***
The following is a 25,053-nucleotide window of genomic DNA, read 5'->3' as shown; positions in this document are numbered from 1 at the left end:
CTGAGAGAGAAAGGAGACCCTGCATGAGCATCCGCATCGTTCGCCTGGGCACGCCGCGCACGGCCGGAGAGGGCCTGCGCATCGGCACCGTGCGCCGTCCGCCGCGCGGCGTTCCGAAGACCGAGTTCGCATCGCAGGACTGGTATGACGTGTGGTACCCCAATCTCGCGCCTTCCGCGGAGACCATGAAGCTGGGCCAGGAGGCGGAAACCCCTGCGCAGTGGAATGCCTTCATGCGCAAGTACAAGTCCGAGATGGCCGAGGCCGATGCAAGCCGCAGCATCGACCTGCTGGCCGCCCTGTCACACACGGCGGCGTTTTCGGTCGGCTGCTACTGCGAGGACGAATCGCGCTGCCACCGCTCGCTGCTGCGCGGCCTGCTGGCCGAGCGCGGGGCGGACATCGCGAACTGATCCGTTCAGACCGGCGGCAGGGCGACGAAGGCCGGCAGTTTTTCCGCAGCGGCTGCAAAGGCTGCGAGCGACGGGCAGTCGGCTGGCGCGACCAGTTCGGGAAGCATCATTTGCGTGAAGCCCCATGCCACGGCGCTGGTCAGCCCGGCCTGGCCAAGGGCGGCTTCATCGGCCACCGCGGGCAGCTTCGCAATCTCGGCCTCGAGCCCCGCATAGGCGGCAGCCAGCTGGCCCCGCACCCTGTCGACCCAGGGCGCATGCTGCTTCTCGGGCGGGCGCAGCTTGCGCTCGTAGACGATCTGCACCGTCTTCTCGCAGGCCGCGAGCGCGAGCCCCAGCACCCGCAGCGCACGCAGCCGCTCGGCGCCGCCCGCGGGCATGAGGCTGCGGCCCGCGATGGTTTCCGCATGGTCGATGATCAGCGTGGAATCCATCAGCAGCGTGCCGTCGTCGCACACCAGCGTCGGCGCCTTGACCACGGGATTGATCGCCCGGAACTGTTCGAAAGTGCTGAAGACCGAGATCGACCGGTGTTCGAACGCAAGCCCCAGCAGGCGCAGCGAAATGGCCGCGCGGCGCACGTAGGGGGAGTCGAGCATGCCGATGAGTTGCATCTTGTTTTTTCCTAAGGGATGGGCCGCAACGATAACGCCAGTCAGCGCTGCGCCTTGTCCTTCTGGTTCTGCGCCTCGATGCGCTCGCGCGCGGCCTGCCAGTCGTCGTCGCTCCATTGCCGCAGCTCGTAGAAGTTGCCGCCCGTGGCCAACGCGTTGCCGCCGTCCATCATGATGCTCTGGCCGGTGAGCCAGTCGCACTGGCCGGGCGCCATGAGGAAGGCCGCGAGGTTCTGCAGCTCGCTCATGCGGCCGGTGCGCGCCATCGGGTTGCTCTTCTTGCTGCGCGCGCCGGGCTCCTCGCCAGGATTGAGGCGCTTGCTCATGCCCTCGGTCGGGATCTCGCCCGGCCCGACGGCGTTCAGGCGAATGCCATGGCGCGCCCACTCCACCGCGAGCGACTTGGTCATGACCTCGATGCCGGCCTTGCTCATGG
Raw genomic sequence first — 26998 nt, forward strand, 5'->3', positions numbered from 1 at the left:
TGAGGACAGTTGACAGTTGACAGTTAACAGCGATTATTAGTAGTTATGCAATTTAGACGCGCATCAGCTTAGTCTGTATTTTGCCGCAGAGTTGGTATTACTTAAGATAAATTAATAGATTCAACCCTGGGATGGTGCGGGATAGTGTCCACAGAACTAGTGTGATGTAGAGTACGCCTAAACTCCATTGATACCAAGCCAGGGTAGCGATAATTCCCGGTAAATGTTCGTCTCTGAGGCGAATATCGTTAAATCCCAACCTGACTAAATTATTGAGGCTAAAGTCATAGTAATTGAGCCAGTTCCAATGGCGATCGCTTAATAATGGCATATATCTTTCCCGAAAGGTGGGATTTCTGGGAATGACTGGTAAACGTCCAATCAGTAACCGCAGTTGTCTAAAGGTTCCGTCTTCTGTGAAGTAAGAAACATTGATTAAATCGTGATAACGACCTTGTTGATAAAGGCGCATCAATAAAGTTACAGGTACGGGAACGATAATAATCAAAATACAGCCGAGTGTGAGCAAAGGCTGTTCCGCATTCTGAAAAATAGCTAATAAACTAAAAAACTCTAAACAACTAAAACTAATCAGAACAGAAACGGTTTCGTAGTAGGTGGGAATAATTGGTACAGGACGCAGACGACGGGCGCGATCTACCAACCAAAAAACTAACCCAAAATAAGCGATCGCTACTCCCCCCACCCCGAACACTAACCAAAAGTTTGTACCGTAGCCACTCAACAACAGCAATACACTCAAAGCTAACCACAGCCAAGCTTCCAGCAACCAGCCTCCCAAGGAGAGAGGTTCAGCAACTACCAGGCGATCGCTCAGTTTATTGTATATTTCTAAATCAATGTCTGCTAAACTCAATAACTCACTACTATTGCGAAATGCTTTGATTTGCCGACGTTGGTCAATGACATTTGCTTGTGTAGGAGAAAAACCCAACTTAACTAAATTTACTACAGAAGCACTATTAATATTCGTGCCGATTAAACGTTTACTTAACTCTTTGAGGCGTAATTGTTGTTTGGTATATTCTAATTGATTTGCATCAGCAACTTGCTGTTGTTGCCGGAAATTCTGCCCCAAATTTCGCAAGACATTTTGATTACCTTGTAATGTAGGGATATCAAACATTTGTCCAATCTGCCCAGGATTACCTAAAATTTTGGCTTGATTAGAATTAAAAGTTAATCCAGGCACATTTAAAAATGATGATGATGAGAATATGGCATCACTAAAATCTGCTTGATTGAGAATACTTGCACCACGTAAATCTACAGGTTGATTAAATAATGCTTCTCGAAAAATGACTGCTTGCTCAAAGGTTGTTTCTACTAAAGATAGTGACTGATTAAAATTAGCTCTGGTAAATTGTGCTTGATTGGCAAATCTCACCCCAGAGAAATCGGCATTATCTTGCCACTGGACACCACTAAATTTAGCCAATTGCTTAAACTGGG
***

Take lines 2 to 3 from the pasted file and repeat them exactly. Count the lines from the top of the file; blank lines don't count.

CTGAGAGAGAAAGGAGACCCTGCATGAGCATCCGCATCGTTCGCCTGGGCACGCCGCGCACGGCCGGAGAGGGCCTGCGCATCGGCACCGTGCGCCGTCCGCCGCGCGGCGTTCCGAAGACCGAGTTCGCATCGCAGGACTGGTATGACGTGTGGTACCCCAATCTCGCGCCTTCCGCGGAGACCATGAAGCTGGGCCAGGAGGCGGAAACCCCTGCGCAGTGGAATGCCTTCATGCGCAAGTACAAGTCCGAGATGGCCGAGGCCGATGCAAGCCGCAGCATCGACCTGCTGGCCGCCCTGTCACACACGGCGGCGTTTTCGGTCGGCTGCTACTGCGAGGACGAATCGCGCTGCCACCGCTCGCTGCTGCGCGGCCTGCTGGCCGAGCGCGGGGCGGACATCGCGAACTGATCCGTTCAGACCGGCGGCAGGGCGACGAAGGCCGGCAGTTTTTCCGCAGCGGCTGCAAAGGCTGCGAGCGACGGGCAGTCGGCTGGCGCGACCAGTTCGGGAAGCATCATTTGCGTGAAGCCCCATGCCACGGCGCTGGTCAGCCCGGCCTGGCCAAGGGCGGCTTCATCGGCCACCGCGGGCAGCTTCGCAATCTCGGCCTCGAGCCCCGCATAGGCGGCAGCCAGCTGGCCCCGCACCCTGTCGACCCAGGGCGCATGCTGCTTCTCGGGCGGGCGCAGCTTGCGCTCGTAGACGATCTGCACCGTCTTCTCGCAGGCCGCGAGCGCGAGCCCCAGCACCCGCAGCGCACGCAGCCGCTCGGCGCCGCCCGCGGGCATGAGGCTGCGGCCCGCGATGGTTTCCGCATGGTCGATGATCAGCGTGGAATCCATCAGCAGCGTGCCGTCGTCGCACACCAGCGTCGGCGCCTTGACCACGGGATTGATCGCCCGGAACTGTTCGAAAGTGCTGAAGACCGAGATCGACCGGTGTTCGAACGCAAGCCCCAGCAGGCGCAGCGAAATGGCCGCGCGGCGCACGTAGGGGGAGTCGAGCATGCCGATGAGTTGCATCTTGTTTTTTCCTAAGGGATGGGCCGCAACGATAACGCCAGTCAGCGCTGCGCCTTGTCCTTCTGGTTCTGCGCCTCGATGCGCTCGCGCGCGGCCTGCCAGTCGTCGTCGCTCCATTGCCGCAGCTCGTAGAAGTTGCCGCCCGTGGCCAACGCGTTGCCGCCGTCCATCATGATGCTCTGGCCGGTGAGCCAGTCGCACTGGCCGGGCGCCATGAGGAAGGCCGCGAGGTTCTGCAGCTCGCTCATGCGGCCGGTGCGCGCCATCGGGTTGCTCTTCTTGCTGCGCGCGCCGGGCTCCTCGCCAGGATTGAGGCGCTTGCTCATGCCCTCGGTCGGGATCTCGCCCGGCCCGACGGCGTTCAGGCGAATGCCATGGCGCGCCCACTCCACCGCGAGCGACTTGGTCATGACCTCGATGCCGGCCTTGCTCATGG
Raw genomic sequence first — 26998 nt, forward strand, 5'->3', positions numbered from 1 at the left: